My colleague and fellow blog contributor Michael Viens wrote a blog post about a year ago entitled “Plan Ahead for Taxes When Selling a Business.” Planning for taxes ahead of a potential sale often takes place over several years. One of the most important components to review and analyze during a pending sale is a business’s balance sheet, and in particular, its tax basis balance sheet.
In Michael’s post, he explained the concept of an asset sale in detail. One of the most important aspects to a seller when reviewing the tax implications of a pending asset sale is the tax basis of the assets being sold. In an asset sale, the assets sold typically consist of accounts receivable, inventory, fixed assets, and intangibles – most notably, the business’s goodwill.
The resulting gain from the sale of these assets will have differing tax results. For example, the sale of the accounts receivable, inventory, and a significant portion of the fixed assets is likely to be taxed as ordinary income, which is subject to the highest marginal tax rate. The sale of intangibles, on the other hand, is likely to generate a gain that is subject to preferential capital gain tax treatment.
The question becomes, what can be done now to take advantage of this allocation methodology and shift more of that future gain to the intangible bucket?
The concept of cleaning up a business’s tax basis balance sheet is often an afterthought. However, an annual review of the fixed asset ledger for older assets sitting on the balance sheet as well as current year additions could pay significant dividends in both the short term and in the long term.
The simplest illustration is reviewing a fixed asset ledger and finding computer or office equipment (or a litany of these items) from 10 to 15 years ago residing on the balance sheet detail report, albeit fully depreciated. In our world, we refer to these assets as “ghost assets.” From the outside looking in, this may not appear to be an issue. Although the asset is reported on the ledger, the net value is being reported as zero given it has been fully depreciated.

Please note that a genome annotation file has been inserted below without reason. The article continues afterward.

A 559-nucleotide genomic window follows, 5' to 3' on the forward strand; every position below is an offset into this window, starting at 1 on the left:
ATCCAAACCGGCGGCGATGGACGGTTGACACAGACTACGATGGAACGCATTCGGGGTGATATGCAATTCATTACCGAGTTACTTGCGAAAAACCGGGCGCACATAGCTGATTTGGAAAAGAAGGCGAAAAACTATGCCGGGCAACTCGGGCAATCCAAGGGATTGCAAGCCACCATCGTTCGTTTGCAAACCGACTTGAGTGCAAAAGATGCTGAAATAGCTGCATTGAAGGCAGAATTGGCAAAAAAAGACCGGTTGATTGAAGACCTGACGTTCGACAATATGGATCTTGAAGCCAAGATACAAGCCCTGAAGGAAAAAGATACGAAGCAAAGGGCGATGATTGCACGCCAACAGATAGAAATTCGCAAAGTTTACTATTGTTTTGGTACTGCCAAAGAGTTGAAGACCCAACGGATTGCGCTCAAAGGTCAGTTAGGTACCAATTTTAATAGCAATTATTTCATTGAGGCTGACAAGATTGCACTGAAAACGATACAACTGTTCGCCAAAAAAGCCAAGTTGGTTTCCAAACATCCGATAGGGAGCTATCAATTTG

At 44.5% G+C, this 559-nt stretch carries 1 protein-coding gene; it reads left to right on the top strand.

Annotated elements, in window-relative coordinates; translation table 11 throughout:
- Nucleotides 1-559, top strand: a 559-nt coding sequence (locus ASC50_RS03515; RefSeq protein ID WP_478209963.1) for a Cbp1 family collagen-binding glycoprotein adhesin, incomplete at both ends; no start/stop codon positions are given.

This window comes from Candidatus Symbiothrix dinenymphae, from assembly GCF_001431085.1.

However, from a tax perspective, the simple listing of that asset will be problematic when the time comes to report the gain from the sale of the asset. This is because a portion of the selling proceeds will be allocated to all assets on the tax balance sheet, and to the extent you have fully depreciated assets, the gain associated with those fully depreciated assets may be taxed as ordinary income and subject to the highest marginal tax rate.
If we performed a thorough housekeeping of the fixed asset ledger prior to a sale, the proceeds associated with those ghost assets would be allocated to a more favorable class of assets, most likely one that would be given capital gain tax treatment.
The simple illustration above explains the value of ensuring your balance sheet only reports the business’s actual fixed assets. The maintenance associated with removing ghost assets is something that should be evaluated annually.
In addition, during an annual review of fixed asset expenditures, it is imperative for current year additions to be viewed through a “tax lens,” as the reporting of an addition may be entitled to expense treatment for tax purposes, and therefore, never make it to the tax basis balance sheet.
This is where the “repair regulations” come into play. Another colleague of mine, Lawrence Silver, wrote an article several years ago explaining the importance and value of these regulations to taxpayers. The repair regulations offer immediate expense treatment for certain improvements to property, which would otherwise be capitalized and depreciated over several years. As we learned above, the ultimate gain from the sale of these assets may be subject to ordinary income recapture and taxed at the highest marginal tax rate. Repair regulations, therefore, provide tax benefits in the form of immediate tax deductions as well as in the long term from not having to list the eligible assets on the tax basis balance sheet.
I should emphasize that the IRS allows taxpayers to review and correct their tax basis balance sheets for ghost assets as well as assets that would have been eligible for expense treatment under the repair regulations. The IRS requires the filing of a Change in Accounting Method when these situations occur. This automatic filing allows for a prospective adjustment to be made on the current year tax return, which often results in immediate tax savings.
During the pandemic, many clients have sought opportunities to utilize all tax incentives available to them in order to free up cash. The above examples provide a roadmap that allows business owners to follow a simple plan to save taxes in the long term, while also generating immediate tax deductions.
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